Facebook and even Instagram are at odds with the principles of the open web.
I saw Nicholas give this great talk at Paris Web on site deaths, the indie web, and publishing on your own site. That talk was in French, but these slides are (mostly) in English—I was able to follow along surprisingy easily!
With a Progressive Enhancement mindset, support actually means support. We’re not trying to create an identical experience: we’re creating a viable experience instead.
Also with Progressive Enhancement, it’s incredibly likely that your IE11 user, or your user on a low-powered device, or even your user on a poor connection won’t notice that they’re experiencing a “minor” experience because it’ll just work for them. This is the magic, right there. Everyone’s a winner.
The transcript of a fantastic talk by Stuart. The latter half is a demo of Portals, but in the early part of the talk, he absolutely nails the rise in popularity of complex front-end frameworks:
I think the reason people started inventing client-side frameworks is this: that you lose control when you load another page. You click on a link, you say to the browser: navigate to here. And that’s it; it’s now out of your hands and in the browser’s hands. And then the browser gives you back control when the new page loads.
PWAs just work better than your typical mobile site. Period.
But bear in mind:
Maybe simply because the “A” in PWA stands for “app,” too much discussion around PWAs focuses on comparing and contrasting to native mobile applications. We believe this comparison (and the accompanying discussion) is misguided.
This is a great little technique from Remy: when a service worker is being installed, you make sure that the page(s) the user is first visiting get added to a cache.
This is good news. I have third-party cookies disabled in my browser, and I’m very happy that it will become the default.
It’s hard to believe that we ever allowed third-party cookies and scripts in the first place. Between them, they’re responsible for the worst ills of the World Wide Web.
Mark your calendar: October 21st.
While you’re making your calendar, be sure to put in the dates for Indie Web Camp Brighton: October 19th and 20th. It would be lovely see some Brighton bloggers there!
The transcript of Andy’s talk from this year’s State Of The Browser conference.
I don’t think using scale as an excuse for over-engineering stuff—especially CSS—is acceptable, even for huge teams that work on huge products.
We choose whether our work stays alive on the internet. As long as we keep our hosting active, our site remains online. Compare that to social media platforms that go public one day and bankrupt the next, shutting down their app and your content along with it.
But the real truth is that as long as we’re putting our work in someone else’s hands, we forfeit our ownership over it. When we create our own website, we own it – at least to the extent that the internet, beautiful in its amorphous existence, can be owned.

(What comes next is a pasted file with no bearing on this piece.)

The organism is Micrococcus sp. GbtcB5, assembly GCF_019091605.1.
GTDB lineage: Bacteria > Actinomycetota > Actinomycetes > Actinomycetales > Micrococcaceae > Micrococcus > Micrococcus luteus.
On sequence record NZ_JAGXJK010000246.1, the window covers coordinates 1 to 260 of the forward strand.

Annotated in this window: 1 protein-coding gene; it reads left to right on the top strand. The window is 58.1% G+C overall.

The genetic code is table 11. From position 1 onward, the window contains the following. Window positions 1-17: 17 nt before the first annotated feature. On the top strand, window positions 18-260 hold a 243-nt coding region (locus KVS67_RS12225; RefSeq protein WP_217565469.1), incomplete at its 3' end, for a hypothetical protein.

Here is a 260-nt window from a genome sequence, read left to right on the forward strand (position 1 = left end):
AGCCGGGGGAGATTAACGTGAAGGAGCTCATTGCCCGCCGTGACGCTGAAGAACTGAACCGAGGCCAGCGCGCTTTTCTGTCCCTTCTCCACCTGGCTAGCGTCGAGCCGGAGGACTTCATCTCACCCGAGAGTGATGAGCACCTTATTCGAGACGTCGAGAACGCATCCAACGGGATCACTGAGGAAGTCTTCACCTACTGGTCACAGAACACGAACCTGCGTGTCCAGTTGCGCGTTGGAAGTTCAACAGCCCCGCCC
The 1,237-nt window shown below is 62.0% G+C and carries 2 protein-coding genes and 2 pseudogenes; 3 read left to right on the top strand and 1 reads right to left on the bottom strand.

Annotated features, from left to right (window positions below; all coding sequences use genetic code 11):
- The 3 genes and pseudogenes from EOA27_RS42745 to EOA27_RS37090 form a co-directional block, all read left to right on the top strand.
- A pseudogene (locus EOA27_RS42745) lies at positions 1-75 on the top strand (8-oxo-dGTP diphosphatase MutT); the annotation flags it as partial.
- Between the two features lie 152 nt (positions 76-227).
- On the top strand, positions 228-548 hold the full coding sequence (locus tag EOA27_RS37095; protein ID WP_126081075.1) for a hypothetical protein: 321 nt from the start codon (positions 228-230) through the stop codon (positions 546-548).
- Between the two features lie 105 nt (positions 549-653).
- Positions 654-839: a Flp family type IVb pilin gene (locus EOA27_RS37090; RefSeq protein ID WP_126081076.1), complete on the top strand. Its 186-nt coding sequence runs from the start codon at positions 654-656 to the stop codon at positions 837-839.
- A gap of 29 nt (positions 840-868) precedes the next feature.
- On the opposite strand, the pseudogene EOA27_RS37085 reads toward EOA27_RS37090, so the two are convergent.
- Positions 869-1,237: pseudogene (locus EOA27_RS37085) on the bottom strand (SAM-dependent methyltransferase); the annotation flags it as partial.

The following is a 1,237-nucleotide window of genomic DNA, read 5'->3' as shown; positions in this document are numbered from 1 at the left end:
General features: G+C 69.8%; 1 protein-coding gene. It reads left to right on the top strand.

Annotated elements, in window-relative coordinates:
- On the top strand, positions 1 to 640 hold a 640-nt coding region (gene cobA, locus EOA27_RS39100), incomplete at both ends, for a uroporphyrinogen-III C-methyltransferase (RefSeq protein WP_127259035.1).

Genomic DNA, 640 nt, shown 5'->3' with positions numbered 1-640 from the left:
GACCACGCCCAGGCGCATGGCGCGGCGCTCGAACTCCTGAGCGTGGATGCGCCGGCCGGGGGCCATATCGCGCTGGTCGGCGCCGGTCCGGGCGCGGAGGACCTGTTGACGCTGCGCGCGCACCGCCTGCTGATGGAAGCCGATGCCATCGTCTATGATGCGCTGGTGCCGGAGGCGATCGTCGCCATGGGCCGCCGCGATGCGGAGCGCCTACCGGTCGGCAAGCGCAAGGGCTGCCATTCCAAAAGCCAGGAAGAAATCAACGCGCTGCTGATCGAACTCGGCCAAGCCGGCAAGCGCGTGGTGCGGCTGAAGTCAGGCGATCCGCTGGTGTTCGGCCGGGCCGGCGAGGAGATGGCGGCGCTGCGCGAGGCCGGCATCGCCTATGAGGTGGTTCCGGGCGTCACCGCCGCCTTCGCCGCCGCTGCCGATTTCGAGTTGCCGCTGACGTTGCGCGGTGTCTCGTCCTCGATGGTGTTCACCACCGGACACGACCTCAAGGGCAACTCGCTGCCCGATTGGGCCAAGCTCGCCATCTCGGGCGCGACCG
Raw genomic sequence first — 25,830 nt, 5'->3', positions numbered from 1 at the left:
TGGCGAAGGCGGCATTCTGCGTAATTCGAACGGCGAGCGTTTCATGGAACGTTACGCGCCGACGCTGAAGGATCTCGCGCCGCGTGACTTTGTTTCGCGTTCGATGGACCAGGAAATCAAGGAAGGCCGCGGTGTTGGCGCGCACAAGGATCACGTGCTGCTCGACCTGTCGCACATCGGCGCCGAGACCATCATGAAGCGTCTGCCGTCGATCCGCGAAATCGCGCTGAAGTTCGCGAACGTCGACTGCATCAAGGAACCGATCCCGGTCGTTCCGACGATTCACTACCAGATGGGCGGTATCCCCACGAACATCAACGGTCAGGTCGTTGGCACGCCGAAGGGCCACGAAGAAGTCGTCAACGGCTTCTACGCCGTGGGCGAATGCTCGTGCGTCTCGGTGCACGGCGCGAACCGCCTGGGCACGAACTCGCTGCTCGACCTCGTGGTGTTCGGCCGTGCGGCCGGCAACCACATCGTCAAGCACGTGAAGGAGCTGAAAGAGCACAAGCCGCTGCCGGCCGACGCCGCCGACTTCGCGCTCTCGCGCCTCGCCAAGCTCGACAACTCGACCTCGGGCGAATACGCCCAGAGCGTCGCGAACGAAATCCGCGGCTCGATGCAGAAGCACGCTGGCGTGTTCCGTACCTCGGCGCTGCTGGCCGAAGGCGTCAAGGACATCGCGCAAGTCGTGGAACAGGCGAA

When your only tool seems like a smartphone, everything looks like an app.
Amber writes on Ev’s blog about products that deliberately choose to be dependent on smartphone connectivity:
We read service outage stories like these seemingly every week, and have become numb to the fundamental reality: The idea of placing the safety of yourself, your child, or another loved one in the hands of an app dependent on a server you cannot touch, control, or know the status of, is utterly unacceptable.
Drag this to your browser’s bookmark bar now!
The video of a talk in which Mark discusses pace layers, dogs, and design systems. He concludes:
- Current design systems thinking limits free, playful expression.
- Design systems uncover organisational disfunction.
- Continual design improvement and delivery is a lie.
- Component-focussed design is siloed thinking.
It’s true many design systems are the blueprints for manufacturing and large scale application. But in almost every instance I can think of, once you move from design to manufacturing the horse has bolted. It’s very difficult to move back into design because the results of the system are in the wild. The more strict the system, the less able you are to change it. That’s why broad principles, just enough governance, and directional examples are far superior to locked-down cookie cutters.
When you ever had to fix just a few lines of CSS and it took two hours to get an ancient version of Gulp up and running, you know what I’m talking about.
I feel seen.
When everything works, it feels like magic. When something breaks, it’s hell.
I concur with Bastian’s advice:
I have a simple rule of thumb when it comes to programming:
less code === less potential issues
And this observation rings very true:
This dependency hell is also the reason why old projects are almost like sealed capsules. You can hardly let a project lie around for more than a year, because afterwards it’s probably broken.
I know a number of people who blog as a way to express themselves, for expression’s sake, rather than for anyone else wanting to read it. It’s a great way to have a place to “scream into the void” and share your thoughts.
If you haven’t done so already, you should really switch to Firefox.
Then encourage your friends and family to switch to Firefox too.
It looks (a more complex version of) fragmention might be coming to Chrome.
The new editorial project from David Byrne, as outlined in his recent Long Now talk.
Through stories of hope, rooted in evidence, Reasons to be Cheerful aims to inspire us all to be curious about how the world can be better, and to ask ourselves how we can be part of that change.